Russia-backed Syria constitution talks begin in Geneva
Russia will underscore its role in the political future of Syria as the 150-strong Syrian constitutional committee meets for the first time under UN auspices to chart a political settlement to end the eight-and-a-half-year civil war.
The meeting – a key proposal from Moscow – in Geneva is being overseen by the UN special envoy for Syria, Geir Pedersen, but has been fraught with difficulties, ranging from last-minute hiccups over the committee’s composition, wrangles over the opening ceremony and, crucially, fresh fighting in north-east Syria between the Syrian army and Turkish-backed troops.
Foreign ministers from Russia, Iran and Turkey were in Geneva on Tuesday night to meet negotiators, even though Pedersen had asked all countries to stay away and leave the talks as an exclusively “Syrian owned, Syrian led process”. The three countries put out a joint statement before the opening welcoming the committee they helped to create and insisting no external timetable could be imposed upon it.
But in a sign of Russia’s influence the government and some of the opposition delegation arrived in Geneva on a Russian-chartered plane.
The aim of the meeting is to agree a new constitution for Syria, but it is unclear if this will mean redrafting the existing constitution, written in 2012, or starting from scratch.
No deadline has been set for the end of talks, but Pedersen has said all sides had promised to work expeditiously.
Speaking at the opening ceremony in Geneva the Syrian opposition co-chair Hadi Al-Bahra said “the memory of one million victims must guide us out of this dark tunnel”. He added: “It is time for us to believe that victory in Syria is achieving justice and peace, not winning the war. We must respect the right of families to know the fate of their loved ones”
He pointed out that 65 % of Syrian infrastructure had been destroyed since in the nearly nine years of war, more than the 60 % destroyed in Germany in the second world war, and that half the country’s the population had been displaced or become refugees.
The Syrian government co-chair Ahmad Kuzbari gave little ground in his speech pointing out the country already had a modern constitution but said he was open to to considering “any possible amendments or even a new constitution that would improve the reality of our people”.
He said the outcome had to ensure the sovereignty, independence and territorial integrity of Syria, alongside the rejection of any direct or indirect interference in our affairs.
Pederson sitting between the two chairs acknowledged that it was hard for the 150 people to be in the same room, but the very fact of the meeting was a sign of hope.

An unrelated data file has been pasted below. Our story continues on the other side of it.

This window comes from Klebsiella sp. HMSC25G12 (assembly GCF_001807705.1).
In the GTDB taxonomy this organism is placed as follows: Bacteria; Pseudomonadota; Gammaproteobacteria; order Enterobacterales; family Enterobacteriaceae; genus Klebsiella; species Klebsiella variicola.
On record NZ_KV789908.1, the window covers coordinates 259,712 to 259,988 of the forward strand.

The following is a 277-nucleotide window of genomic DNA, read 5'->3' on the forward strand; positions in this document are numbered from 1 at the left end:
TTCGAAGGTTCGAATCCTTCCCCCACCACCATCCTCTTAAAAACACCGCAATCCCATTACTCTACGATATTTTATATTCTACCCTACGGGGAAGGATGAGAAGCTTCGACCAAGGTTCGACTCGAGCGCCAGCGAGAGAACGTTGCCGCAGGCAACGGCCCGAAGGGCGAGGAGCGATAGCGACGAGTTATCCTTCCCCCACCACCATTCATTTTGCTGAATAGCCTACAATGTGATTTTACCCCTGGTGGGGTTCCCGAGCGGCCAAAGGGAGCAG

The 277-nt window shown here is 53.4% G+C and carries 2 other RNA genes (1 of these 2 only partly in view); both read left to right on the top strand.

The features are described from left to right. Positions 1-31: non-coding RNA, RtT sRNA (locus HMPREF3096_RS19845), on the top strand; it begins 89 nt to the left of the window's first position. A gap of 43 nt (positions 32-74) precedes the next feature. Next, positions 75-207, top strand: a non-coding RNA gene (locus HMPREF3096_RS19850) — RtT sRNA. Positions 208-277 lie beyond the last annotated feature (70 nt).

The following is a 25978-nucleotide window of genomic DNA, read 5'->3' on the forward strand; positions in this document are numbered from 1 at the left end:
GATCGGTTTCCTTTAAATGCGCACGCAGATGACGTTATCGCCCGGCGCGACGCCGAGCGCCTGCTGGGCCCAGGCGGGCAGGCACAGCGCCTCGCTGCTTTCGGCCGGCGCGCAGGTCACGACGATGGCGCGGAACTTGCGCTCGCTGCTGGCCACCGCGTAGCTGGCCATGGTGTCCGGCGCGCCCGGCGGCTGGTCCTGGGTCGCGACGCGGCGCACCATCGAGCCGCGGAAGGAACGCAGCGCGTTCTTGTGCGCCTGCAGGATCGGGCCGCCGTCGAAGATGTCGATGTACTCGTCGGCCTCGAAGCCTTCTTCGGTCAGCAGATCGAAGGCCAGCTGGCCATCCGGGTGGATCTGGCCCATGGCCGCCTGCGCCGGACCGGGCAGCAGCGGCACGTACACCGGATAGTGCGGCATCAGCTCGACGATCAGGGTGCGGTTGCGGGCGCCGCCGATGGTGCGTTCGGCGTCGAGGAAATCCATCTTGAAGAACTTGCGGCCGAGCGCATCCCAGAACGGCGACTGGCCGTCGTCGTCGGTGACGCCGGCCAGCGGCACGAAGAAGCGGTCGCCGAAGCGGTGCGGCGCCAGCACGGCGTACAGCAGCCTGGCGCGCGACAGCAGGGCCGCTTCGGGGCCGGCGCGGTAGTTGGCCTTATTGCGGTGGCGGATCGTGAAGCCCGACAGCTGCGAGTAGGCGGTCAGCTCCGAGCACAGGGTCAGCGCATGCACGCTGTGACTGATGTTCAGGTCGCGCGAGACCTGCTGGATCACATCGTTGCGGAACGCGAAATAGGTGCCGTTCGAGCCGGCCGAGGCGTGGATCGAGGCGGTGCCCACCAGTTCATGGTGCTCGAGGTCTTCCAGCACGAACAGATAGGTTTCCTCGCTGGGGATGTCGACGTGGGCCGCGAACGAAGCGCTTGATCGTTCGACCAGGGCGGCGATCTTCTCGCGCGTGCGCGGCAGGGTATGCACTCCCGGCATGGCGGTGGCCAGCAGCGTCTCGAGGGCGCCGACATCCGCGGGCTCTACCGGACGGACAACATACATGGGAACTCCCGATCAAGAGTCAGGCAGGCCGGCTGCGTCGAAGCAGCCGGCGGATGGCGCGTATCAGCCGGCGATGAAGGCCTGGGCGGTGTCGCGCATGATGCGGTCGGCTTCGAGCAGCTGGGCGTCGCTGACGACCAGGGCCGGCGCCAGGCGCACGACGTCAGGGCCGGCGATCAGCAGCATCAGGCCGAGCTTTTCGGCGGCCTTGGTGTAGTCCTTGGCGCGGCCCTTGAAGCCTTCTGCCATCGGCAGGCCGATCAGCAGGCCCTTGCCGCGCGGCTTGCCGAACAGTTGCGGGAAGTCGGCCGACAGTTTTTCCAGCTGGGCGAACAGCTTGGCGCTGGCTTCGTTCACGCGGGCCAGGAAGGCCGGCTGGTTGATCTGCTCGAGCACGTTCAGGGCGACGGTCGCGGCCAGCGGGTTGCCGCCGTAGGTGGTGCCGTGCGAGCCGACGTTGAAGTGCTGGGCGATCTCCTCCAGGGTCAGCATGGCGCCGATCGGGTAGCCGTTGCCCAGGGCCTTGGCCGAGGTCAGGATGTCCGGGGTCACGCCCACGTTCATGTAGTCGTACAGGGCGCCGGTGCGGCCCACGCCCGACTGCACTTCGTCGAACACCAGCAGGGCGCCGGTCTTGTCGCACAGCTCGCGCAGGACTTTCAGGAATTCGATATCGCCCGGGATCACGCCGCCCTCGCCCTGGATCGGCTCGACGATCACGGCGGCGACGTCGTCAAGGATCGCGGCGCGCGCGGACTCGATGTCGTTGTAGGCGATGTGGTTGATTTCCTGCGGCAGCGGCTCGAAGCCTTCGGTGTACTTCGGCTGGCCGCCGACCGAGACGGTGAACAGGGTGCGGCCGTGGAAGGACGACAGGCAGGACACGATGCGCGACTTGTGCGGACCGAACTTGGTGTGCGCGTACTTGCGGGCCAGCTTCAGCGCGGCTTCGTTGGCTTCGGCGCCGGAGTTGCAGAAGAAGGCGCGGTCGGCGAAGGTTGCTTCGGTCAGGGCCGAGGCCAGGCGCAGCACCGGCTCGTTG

Previous Syria peace talks in Geneva foundered on a Russian unwillingness to press the negotiating team of President Bashar al-Assad to engage, but the current process is a largely Russian construct, and the most senior Russian diplomat on Syria, Alexander Lavrentiev, has been preparing the ground.
Donald Trump, by suddenly redeploying US troops out of north-east Syria, has reduced the little remaining leverage that Washington possessed at the talks.
Russia first proposed a 150-strong committee in January 2018 at a meeting in the Black Sea resort of Sochi, and the idea was implicitly seen as Moscow’s alternative to the UN’s brokerage.
The committee has 50 Syrian government delegates loyal to the Syrian president, 50 members of the Syrian opposition largely supported by Turkey and Saudi Arabia, and a 50 civilian representatives. Disputes between the regional powers over the composition of the civilian group, some still unresolved, held up the committee being announced until September.
The weakened opposition team is a coalition of at least five different platforms and has nominated Hadi Bahra as co-chair for the committee. Bahra said his side had already prepared a draft constitution, adding that he believed the negotiations need not last longer than two to six months.
A smaller tripartite 45-strong committee is due to undertake the detailed drafting of the constitution.
The talks, the fourth attempt to end the war through negotiation, faces myriad obstacles and Pedersen has played down the prospect of a breakthrough. One difficulty is that the committee must adopt resolutions either by consensus or with a 75% majority, seen by some as a recipe for paralysis.
Although seven Kurds are on the committee, the political wing of the mainly Kurdish Syrian Democratic Forces in north-east Syria has been excluded. The Kurdish Syrian autonomous administration objected to the exclusion on Monday.
Istanbul regards the Kurdish YPD as the political wing of the “terrorist” PKK, and is driving their forces from the border with Turkey.
Deserted by their former allies the US, the YPD has been forced to start Russian-brokered talks to form a military deal with Assad’s forces. Assad in the past has opposed a federated Syria with an semi-autonomous Kurdish province.
Assad’s foreign minister, Walid al-Muallem, has already warned “the hostile Turkish incursion into north-east Syria seriously threatens the work of the constitutional committee”.
There is intense pressure on the Syrian opposition to recognise the weakness of their position and scale back their demands. They have already complained the committee’s remit abandons previous vital commitments in UN resolutions to form a transitional governing body within six months, release detainees and provide information on missing persons.
Pederson, like his predecessor, Staffan de Mistura, is searching for positives, pointing out that the committee – with terms of reference and core rules of procedure – marks the first political agreement between the overnment of Syria and the opposition.
The committee also commits the government and the opposition and their nominees to sit together face-to-face in dialogue and negotiations.